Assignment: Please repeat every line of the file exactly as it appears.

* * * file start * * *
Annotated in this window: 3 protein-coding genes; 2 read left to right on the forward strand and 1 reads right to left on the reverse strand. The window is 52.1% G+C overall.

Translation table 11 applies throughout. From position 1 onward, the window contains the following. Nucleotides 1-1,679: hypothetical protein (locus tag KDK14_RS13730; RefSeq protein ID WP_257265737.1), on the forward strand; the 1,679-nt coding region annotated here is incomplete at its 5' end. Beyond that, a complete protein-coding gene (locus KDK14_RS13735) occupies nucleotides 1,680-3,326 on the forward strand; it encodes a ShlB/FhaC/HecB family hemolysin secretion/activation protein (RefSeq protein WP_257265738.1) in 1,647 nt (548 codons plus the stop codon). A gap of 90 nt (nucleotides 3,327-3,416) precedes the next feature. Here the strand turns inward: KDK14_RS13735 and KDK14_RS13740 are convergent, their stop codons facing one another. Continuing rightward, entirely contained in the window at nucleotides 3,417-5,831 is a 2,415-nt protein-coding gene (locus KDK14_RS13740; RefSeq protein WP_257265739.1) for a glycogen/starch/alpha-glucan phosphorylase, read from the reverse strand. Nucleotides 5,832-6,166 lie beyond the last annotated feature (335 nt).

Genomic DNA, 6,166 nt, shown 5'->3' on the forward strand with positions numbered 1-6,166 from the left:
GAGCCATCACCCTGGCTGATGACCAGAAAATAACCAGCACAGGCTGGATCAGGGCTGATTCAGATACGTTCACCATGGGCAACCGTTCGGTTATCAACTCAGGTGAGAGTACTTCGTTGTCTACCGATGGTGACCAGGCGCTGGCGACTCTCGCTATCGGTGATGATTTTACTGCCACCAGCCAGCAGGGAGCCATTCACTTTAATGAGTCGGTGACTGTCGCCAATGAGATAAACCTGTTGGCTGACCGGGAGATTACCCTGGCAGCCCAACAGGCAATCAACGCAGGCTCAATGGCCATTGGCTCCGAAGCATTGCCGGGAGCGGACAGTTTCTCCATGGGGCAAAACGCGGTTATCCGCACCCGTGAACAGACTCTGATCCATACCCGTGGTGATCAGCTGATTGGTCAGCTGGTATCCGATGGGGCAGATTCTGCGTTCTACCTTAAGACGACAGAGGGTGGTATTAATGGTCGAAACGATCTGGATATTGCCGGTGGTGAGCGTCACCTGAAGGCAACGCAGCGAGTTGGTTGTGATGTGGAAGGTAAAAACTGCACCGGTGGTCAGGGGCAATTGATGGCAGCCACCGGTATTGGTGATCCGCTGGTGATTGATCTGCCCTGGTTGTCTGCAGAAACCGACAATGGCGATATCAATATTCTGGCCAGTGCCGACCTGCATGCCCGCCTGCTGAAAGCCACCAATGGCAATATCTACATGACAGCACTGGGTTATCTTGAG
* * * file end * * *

Annotated in this window: 3 protein-coding genes; 2 read left to right on the forward strand and 1 reads right to left on the reverse strand. The window is 52.1% G+C overall.

Translation table 11 applies throughout. From position 1 onward, the window contains the following. Nucleotides 1-1,679: hypothetical protein (locus tag KDK14_RS13730; RefSeq protein ID WP_257265737.1), on the forward strand; the 1,679-nt coding region annotated here is incomplete at its 5' end. Beyond that, a complete protein-coding gene (locus KDK14_RS13735) occupies nucleotides 1,680-3,326 on the forward strand; it encodes a ShlB/FhaC/HecB family hemolysin secretion/activation protein (RefSeq protein WP_257265738.1) in 1,647 nt (548 codons plus the stop codon). A gap of 90 nt (nucleotides 3,327-3,416) precedes the next feature. Here the strand turns inward: KDK14_RS13735 and KDK14_RS13740 are convergent, their stop codons facing one another. Continuing rightward, entirely contained in the window at nucleotides 3,417-5,831 is a 2,415-nt protein-coding gene (locus KDK14_RS13740; RefSeq protein WP_257265739.1) for a glycogen/starch/alpha-glucan phosphorylase, read from the reverse strand. Nucleotides 5,832-6,166 lie beyond the last annotated feature (335 nt).

Genomic DNA, 6,166 nt, shown 5'->3' on the forward strand with positions numbered 1-6,166 from the left:
GAGCCATCACCCTGGCTGATGACCAGAAAATAACCAGCACAGGCTGGATCAGGGCTGATTCAGATACGTTCACCATGGGCAACCGTTCGGTTATCAACTCAGGTGAGAGTACTTCGTTGTCTACCGATGGTGACCAGGCGCTGGCGACTCTCGCTATCGGTGATGATTTTACTGCCACCAGCCAGCAGGGAGCCATTCACTTTAATGAGTCGGTGACTGTCGCCAATGAGATAAACCTGTTGGCTGACCGGGAGATTACCCTGGCAGCCCAACAGGCAATCAACGCAGGCTCAATGGCCATTGGCTCCGAAGCATTGCCGGGAGCGGACAGTTTCTCCATGGGGCAAAACGCGGTTATCCGCACCCGTGAACAGACTCTGATCCATACCCGTGGTGATCAGCTGATTGGTCAGCTGGTATCCGATGGGGCAGATTCTGCGTTCTACCTTAAGACGACAGAGGGTGGTATTAATGGTCGAAACGATCTGGATATTGCCGGTGGTGAGCGTCACCTGAAGGCAACGCAGCGAGTTGGTTGTGATGTGGAAGGTAAAAACTGCACCGGTGGTCAGGGGCAATTGATGGCAGCCACCGGTATTGGTGATCCGCTGGTGATTGATCTGCCCTGGTTGTCTGCAGAAACCGACAATGGCGATATCAATATTCTGGCCAGTGCCGACCTGCATGCCCGCCTGCTGAAAGCCACCAATGGCAATATCTACATGACAGCACTGGGTTATCTTGAG